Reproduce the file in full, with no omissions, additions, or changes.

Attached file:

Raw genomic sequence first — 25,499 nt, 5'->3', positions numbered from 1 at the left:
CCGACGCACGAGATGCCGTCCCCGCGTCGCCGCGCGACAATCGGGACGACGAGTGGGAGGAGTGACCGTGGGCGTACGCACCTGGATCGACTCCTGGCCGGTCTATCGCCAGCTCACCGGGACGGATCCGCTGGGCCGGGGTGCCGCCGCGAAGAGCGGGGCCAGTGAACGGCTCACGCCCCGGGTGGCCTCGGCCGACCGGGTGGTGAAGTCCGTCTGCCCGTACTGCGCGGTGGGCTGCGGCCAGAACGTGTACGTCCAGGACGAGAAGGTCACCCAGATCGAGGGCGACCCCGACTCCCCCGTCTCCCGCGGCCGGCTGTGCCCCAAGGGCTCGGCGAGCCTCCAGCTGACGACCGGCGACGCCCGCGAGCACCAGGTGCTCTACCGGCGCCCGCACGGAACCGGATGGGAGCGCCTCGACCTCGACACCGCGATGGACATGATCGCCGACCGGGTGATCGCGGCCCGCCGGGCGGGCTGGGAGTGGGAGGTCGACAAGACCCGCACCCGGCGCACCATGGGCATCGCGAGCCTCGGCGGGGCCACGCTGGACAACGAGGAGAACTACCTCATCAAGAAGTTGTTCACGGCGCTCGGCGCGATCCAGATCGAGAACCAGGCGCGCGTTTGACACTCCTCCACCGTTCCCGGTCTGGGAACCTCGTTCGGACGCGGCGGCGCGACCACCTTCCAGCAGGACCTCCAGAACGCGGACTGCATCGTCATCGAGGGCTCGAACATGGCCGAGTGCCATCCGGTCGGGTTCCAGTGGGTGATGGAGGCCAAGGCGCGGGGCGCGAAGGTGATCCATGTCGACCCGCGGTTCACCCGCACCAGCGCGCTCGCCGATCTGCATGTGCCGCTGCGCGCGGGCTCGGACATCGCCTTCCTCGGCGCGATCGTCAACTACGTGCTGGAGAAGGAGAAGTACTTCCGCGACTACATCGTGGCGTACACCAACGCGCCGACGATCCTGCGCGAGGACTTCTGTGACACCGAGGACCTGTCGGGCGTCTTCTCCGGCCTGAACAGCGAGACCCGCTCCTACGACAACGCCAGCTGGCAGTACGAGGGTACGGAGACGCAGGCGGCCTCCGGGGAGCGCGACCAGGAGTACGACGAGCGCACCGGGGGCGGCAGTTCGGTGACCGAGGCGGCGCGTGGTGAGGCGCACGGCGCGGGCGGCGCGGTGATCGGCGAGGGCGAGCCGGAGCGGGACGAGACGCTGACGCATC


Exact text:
Raw genomic sequence first — 25,499 nt, 5'->3', positions numbered from 1 at the left:
CCGACGCACGAGATGCCGTCCCCGCGTCGCCGCGCGACAATCGGGACGACGAGTGGGAGGAGTGACCGTGGGCGTACGCACCTGGATCGACTCCTGGCCGGTCTATCGCCAGCTCACCGGGACGGATCCGCTGGGCCGGGGTGCCGCCGCGAAGAGCGGGGCCAGTGAACGGCTCACGCCCCGGGTGGCCTCGGCCGACCGGGTGGTGAAGTCCGTCTGCCCGTACTGCGCGGTGGGCTGCGGCCAGAACGTGTACGTCCAGGACGAGAAGGTCACCCAGATCGAGGGCGACCCCGACTCCCCCGTCTCCCGCGGCCGGCTGTGCCCCAAGGGCTCGGCGAGCCTCCAGCTGACGACCGGCGACGCCCGCGAGCACCAGGTGCTCTACCGGCGCCCGCACGGAACCGGATGGGAGCGCCTCGACCTCGACACCGCGATGGACATGATCGCCGACCGGGTGATCGCGGCCCGCCGGGCGGGCTGGGAGTGGGAGGTCGACAAGACCCGCACCCGGCGCACCATGGGCATCGCGAGCCTCGGCGGGGCCACGCTGGACAACGAGGAGAACTACCTCATCAAGAAGTTGTTCACGGCGCTCGGCGCGATCCAGATCGAGAACCAGGCGCGCGTTTGACACTCCTCCACCGTTCCCGGTCTGGGAACCTCGTTCGGACGCGGCGGCGCGACCACCTTCCAGCAGGACCTCCAGAACGCGGACTGCATCGTCATCGAGGGCTCGAACATGGCCGAGTGCCATCCGGTCGGGTTCCAGTGGGTGATGGAGGCCAAGGCGCGGGGCGCGAAGGTGATCCATGTCGACCCGCGGTTCACCCGCACCAGCGCGCTCGCCGATCTGCATGTGCCGCTGCGCGCGGGCTCGGACATCGCCTTCCTCGGCGCGATCGTCAACTACGTGCTGGAGAAGGAGAAGTACTTCCGCGACTACATCGTGGCGTACACCAACGCGCCGACGATCCTGCGCGAGGACTTCTGTGACACCGAGGACCTGTCGGGCGTCTTCTCCGGCCTGAACAGCGAGACCCGCTCCTACGACAACGCCAGCTGGCAGTACGAGGGTACGGAGACGCAGGCGGCCTCCGGGGAGCGCGACCAGGAGTACGACGAGCGCACCGGGGGCGGCAGTTCGGTGACCGAGGCGGCGCGTGGTGAGGCGCACGGCGCGGGCGGCGCGGTGATCGGCGAGGGCGAGCCGGAGCGGGACGAGACGCTGACGCATC